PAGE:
Left on Read
“He r-bombed you?!”
“What does that mean?”
“He left you on read.”
Most social networking platforms share at least one thing in common; they inform you when your messages have been seen. On Facebook Messenger, little profile icons drop to the bottom of your chat. Instagram provides a bit more detail with “seen 2m ago.” But most specific, and borderline invasive, is iMessage which not only confirms that your messages have been seen, but at exactly what time (“Read at 1:34 pm”).
It’s from here that we get the expression ‘left on read.’
If you’ve ever been ‘left on read’ you know the feeling. Whether you sent a funny meme, a serious message, or a picture of your newest plant, it never feels good to be left on read. At best, you reason that something must have come up. At worst, you begin to overthink the ‘silence,’ anxiously awaiting a response. Was it something I said? Are they annoyed? Did I upset them? I was once ‘left on read’ for seven months. To forget a text message is fair; it happens.
But how could you forget about me?!
To be ‘left on read’ can be a frustrating experience, especially when I’m waiting on answers. However, it’s agonizing when I feel insecure about my relationship with the one I’ve been texting. I quickly put up walls, resolving not to text them again until they message back. The conversational door might have been shut when I was left on read, but now I’ve taken an extra step and locked it too.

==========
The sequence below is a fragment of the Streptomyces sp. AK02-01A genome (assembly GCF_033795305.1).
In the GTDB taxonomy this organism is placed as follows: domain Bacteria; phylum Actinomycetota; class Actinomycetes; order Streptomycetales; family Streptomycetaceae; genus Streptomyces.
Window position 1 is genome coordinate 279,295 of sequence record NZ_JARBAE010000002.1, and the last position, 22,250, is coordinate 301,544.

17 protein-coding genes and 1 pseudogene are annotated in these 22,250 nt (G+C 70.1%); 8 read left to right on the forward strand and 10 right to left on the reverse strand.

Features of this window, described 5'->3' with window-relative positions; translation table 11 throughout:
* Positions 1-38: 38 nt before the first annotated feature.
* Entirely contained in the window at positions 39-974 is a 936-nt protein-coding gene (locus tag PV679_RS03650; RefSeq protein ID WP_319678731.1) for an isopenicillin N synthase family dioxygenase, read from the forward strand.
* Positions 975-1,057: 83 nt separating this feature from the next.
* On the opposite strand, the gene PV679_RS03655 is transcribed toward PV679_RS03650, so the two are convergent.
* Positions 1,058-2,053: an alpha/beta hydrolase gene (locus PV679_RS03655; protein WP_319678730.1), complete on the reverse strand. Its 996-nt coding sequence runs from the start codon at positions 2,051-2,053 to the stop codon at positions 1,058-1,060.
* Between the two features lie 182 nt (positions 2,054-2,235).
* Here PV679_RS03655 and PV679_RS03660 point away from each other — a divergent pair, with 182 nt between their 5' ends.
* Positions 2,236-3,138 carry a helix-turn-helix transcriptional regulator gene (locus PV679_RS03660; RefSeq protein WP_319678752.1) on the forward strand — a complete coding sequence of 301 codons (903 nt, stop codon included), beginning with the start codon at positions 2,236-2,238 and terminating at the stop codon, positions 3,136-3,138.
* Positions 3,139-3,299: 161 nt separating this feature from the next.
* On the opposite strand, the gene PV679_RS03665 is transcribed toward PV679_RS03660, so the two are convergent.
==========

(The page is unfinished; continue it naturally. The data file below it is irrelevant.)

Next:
And yet, despite my own frustration, I am guilty of leaving people on read. Sometimes, I don’t have the energy to respond or to engage in conversation. On occasion, I open a message, get distracted, and forget about it. But more often than not, I need time to process and mull over my response. There’s a reason that my read receipts are turned off!
This summer, our teaching series at FAC is called ‘Left on Read‘. It’s about—you guessed it!—leaving God’s Word on read, particularly His Word to us through the apostle Paul. Author of thirteen of the New Testament’s twenty-one letters, Paul is a significant figure in church history. A missionary, a theologian, and perhaps most significantly, a pastor, Paul had a lot to say to the early Church, birthed only decades before he penned these letters. Inspired by the Spirit, these letters—once written to specific individuals and faith communities—continue to be the Lord’s vessels of communication to His Church.
However, sometimes it seems that we treat Paul’s letters more like billboards than the inspired Word of God. We read them, recall a pithy statement or two, and continue driving on by. It’s true; Paul has a number of great one-liners. I immediately think of Philippians 4:13, “I can do all things through him who strengthens me” (NRSVue). But removed from its historical and literary context, we miss the richness of this statement and risk twisting it to our own advantage.
If I’m honest, I find Paul’s letters challenging. The concepts are difficult. The language and imagery are unfamiliar. The conversations are one-sided. But here’s what I find encouraging.
When Paul wrote these letters, his intent was not to write complex theological treatises that speak only to the academic. His intent was to encourage, inform, rebuke, correct, and offer practical instruction to the Church. By their very nature, Paul’s letters invite both inward and outward response to the Good News of Christ Jesus.
Paul didn’t write to be ‘left on read’. He expected the recipients of his letters to hear and heed to his words, words inspired by the Spirit of God.
FAC family, would you join us as we make space to open these messages, read them, sit with them, and in turn, respond to them? It’s going to be a great summer.